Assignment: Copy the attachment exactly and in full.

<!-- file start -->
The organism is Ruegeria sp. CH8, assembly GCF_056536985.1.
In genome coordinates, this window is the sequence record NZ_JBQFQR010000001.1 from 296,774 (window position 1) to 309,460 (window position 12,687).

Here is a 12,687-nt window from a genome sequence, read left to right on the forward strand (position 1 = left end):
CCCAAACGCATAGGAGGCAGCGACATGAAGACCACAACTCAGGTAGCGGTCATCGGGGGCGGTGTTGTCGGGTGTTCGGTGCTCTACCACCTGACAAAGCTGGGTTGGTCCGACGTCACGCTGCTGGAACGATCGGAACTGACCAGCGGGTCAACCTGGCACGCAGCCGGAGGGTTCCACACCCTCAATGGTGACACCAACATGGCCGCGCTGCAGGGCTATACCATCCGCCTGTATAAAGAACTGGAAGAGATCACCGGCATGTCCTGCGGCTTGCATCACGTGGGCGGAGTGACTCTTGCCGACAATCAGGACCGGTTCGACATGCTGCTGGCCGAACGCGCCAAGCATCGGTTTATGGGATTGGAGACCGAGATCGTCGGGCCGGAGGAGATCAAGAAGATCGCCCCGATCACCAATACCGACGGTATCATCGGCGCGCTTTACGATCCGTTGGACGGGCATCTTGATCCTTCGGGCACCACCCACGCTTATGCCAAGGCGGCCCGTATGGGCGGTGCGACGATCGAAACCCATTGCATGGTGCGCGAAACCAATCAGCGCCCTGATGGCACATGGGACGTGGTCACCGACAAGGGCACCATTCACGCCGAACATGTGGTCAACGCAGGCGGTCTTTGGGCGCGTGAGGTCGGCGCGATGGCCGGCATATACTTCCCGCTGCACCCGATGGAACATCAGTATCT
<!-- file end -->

The organism is Ruegeria sp. CH8, assembly GCF_056536985.1.
In genome coordinates, this window is the sequence record NZ_JBQFQR010000001.1 from 296,774 (window position 1) to 309,460 (window position 12,687).

Here is a 12,687-nt window from a genome sequence, read left to right on the forward strand (position 1 = left end):
CCCAAACGCATAGGAGGCAGCGACATGAAGACCACAACTCAGGTAGCGGTCATCGGGGGCGGTGTTGTCGGGTGTTCGGTGCTCTACCACCTGACAAAGCTGGGTTGGTCCGACGTCACGCTGCTGGAACGATCGGAACTGACCAGCGGGTCAACCTGGCACGCAGCCGGAGGGTTCCACACCCTCAATGGTGACACCAACATGGCCGCGCTGCAGGGCTATACCATCCGCCTGTATAAAGAACTGGAAGAGATCACCGGCATGTCCTGCGGCTTGCATCACGTGGGCGGAGTGACTCTTGCCGACAATCAGGACCGGTTCGACATGCTGCTGGCCGAACGCGCCAAGCATCGGTTTATGGGATTGGAGACCGAGATCGTCGGGCCGGAGGAGATCAAGAAGATCGCCCCGATCACCAATACCGACGGTATCATCGGCGCGCTTTACGATCCGTTGGACGGGCATCTTGATCCTTCGGGCACCACCCACGCTTATGCCAAGGCGGCCCGTATGGGCGGTGCGACGATCGAAACCCATTGCATGGTGCGCGAAACCAATCAGCGCCCTGATGGCACATGGGACGTGGTCACCGACAAGGGCACCATTCACGCCGAACATGTGGTCAACGCAGGCGGTCTTTGGGCGCGTGAGGTCGGCGCGATGGCCGGCATATACTTCCCGCTGCACCCGATGGAACATCAGTATCT